A.M.  Costa Rica
Postcard
from Tortuga Island
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This story was published Tuesday, Dec. 10, 2002, in Vol. 2, No. 244

A small island rock juts out of the ocean.

Tourists admire a view of the biological reserve on Isla Punta Coral from the Calypso Tour catamaran.
Isla Tortuga: a network of natural beauty
By Saray Ramírez Vindas
and Bryan Kay
of the A.M. Costa Rica staff

The bus ride from San José to Puntarenas was a relatively long and sleepy one. We didnít open our eyes until we reached the harbor in Puntarenas. Maybe it was the sea air. However, the mere sight of the unruly harbor was enough to awaken our senses. 

We were about to embark on our catamaran ride to Isla Tortuga. The early morning was fine, casting a brilliant, blue sky, rarely interrupted by clouds.

As we boarded the catamaran, the sun was beginning to make a breakthrough. Within a short period of time, the coldness of the early morning was gone and the air was filled with intense heat, penetrating from the summer sun. Just the remedy.
 
Photos by
Bryan Kay and Saray Ramírez Vindas

The sea was calm, and the catamaran cut through its smooth surface like a fine cutter blade through long grass. Our path to Tortuga had begun and the day couldnít have been more expertly cast.

The journey took in many of the spectacular sights south along the Nicoya Penninsula, where the island is located around halfway down its inner pacific coast. Isla San Lucas is particularly interesting, having in the past housed a network of underground prison cells. 

Tortuga waits at the end of a circuitous route of rocks, islands and mainland. Although maybe hard to find, 120 visitors still make it here weekly.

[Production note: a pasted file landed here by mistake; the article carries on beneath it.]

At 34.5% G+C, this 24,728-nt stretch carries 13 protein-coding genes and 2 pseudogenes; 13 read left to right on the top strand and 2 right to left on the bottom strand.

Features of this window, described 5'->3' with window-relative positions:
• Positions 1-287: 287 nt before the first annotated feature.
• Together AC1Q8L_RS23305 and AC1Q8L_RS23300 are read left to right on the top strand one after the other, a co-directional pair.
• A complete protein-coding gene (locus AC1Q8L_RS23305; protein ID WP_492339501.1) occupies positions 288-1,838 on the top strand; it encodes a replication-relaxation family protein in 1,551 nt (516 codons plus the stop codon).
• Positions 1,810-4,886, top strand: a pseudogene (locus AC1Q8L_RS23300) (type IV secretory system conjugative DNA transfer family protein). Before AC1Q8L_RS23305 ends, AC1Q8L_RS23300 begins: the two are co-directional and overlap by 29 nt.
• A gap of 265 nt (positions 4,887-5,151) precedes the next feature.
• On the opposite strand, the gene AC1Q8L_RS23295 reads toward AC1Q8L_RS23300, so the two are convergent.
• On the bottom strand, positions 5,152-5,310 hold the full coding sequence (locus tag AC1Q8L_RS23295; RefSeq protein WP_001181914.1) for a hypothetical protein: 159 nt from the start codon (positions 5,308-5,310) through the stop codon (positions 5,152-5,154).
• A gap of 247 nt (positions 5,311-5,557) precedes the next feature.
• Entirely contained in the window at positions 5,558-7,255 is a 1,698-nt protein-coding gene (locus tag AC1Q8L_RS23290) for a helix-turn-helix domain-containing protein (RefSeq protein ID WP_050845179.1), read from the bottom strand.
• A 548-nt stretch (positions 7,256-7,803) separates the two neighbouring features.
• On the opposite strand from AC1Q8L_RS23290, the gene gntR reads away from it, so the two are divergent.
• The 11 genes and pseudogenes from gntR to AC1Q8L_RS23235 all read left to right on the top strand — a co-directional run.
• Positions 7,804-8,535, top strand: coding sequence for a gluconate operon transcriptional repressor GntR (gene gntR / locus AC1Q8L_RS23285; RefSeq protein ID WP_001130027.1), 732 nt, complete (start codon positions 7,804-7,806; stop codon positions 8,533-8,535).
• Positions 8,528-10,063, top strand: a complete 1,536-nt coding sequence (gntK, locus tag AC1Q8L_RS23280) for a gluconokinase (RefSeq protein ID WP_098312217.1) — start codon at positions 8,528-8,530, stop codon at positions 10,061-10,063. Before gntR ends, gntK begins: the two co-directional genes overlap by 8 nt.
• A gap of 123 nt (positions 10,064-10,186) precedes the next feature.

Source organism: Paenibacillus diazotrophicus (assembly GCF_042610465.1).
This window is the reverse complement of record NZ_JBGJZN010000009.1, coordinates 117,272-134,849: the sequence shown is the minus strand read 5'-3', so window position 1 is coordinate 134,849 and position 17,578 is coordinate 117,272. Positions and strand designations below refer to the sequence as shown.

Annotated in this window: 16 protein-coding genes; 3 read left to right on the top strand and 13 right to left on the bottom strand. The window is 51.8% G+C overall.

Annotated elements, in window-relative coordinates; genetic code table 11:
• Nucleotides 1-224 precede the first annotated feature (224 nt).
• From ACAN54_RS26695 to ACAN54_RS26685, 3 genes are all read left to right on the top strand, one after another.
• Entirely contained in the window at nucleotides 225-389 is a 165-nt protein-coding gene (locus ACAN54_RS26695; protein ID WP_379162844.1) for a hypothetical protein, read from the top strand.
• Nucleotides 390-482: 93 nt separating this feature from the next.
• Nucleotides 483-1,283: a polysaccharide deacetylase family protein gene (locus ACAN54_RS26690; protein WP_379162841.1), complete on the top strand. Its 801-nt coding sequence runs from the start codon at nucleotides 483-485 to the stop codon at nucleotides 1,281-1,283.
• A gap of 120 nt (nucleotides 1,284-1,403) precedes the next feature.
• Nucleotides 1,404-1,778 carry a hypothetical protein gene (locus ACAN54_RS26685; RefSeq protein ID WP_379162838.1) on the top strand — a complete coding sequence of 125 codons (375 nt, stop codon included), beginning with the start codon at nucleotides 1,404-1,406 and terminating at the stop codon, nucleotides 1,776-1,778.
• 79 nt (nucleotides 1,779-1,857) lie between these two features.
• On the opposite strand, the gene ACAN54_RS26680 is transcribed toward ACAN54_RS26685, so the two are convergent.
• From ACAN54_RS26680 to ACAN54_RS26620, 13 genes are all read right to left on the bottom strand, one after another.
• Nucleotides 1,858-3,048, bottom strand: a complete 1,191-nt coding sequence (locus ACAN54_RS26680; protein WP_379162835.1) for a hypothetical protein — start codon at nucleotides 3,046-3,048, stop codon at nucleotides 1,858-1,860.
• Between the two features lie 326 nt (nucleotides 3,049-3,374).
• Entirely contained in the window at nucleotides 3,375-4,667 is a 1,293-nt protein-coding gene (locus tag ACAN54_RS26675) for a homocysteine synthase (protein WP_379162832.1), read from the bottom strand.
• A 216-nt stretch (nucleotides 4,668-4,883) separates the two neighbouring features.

This small island is like a mirror of the sun, with its beautiful sand beaches that reflect the wonders of the Pacific. Owned by the state, this virgin beauty is maintained by an agreement that 85 percent of it is to remain ďundeveloped,Ē according to tour guide, Leda Saenz.

Not so far away children play, while the parents and families prepare barbecues, emanating tempting smells. 


A very old tree at the entrance of the park provides a welcome to visiting tourists.

Rocky caverns line the brim of the island.




Some other people come from a Catamaran ó people from everywhere, who come to visit the island to take away with them the memory of the gift of life and the sharing of a wonderful experience with the rest of the visitors. 

Visitors can take a small trip on a canopy tour. This zip chord roller coaster ride offers the opportunity of a panoramic of treetops and beyond and the island below, in all its glory, from the air.

Kayakers, too, can have their day. A kayak tour is available where more of the Castaway-like landscape can be explored at a slower more studied pace. 

On the beach there are spaces available to use for picnics. The staff that takes care of the island for the state leaseholders, the Cubero family, maintain its cleanliness. This is evident. It is pristine.

Those who love to walk can take a stroll through the islandís tropical dry forest. Wildlife on the island runs across the whole spectrum of species. Amongst the bird species, there are grakles, a wild bird, as well as pelicans.

There is a hiking trail that winds up the islandís awkwardly tall posterior. Monkey vines, fruit-bearing soursop and cashew trees, strangler figs and orchids line the trailís path.

Wild pigs, deer and lizards are among the other creatures to be found roaming the island. In fact, deer and wild pigs were re-introduced to the island by the Cuberos.

Apparently, if youíre lucky, in summer, sometimes dolphins can be seen riding the oceanís surface. The boat ride to and from the island is a stage set for the keen-eyed ó or the just plain lucky.

In a place where an elusive weather system operates, which gifts the island the least rain in the whole Pacific, relaxation, then, flourishes. And San José scratches its head.
 

The reporters visited Isla Tortuga courtesy of Calypso Tours.


A Costa Rican tourists passes the afternoon collecting shells.

A breathtaking vista point from the top of the island reveals the Penisula de Nicoya below.

The first stop of the trip was the harbor of Punta Coral.
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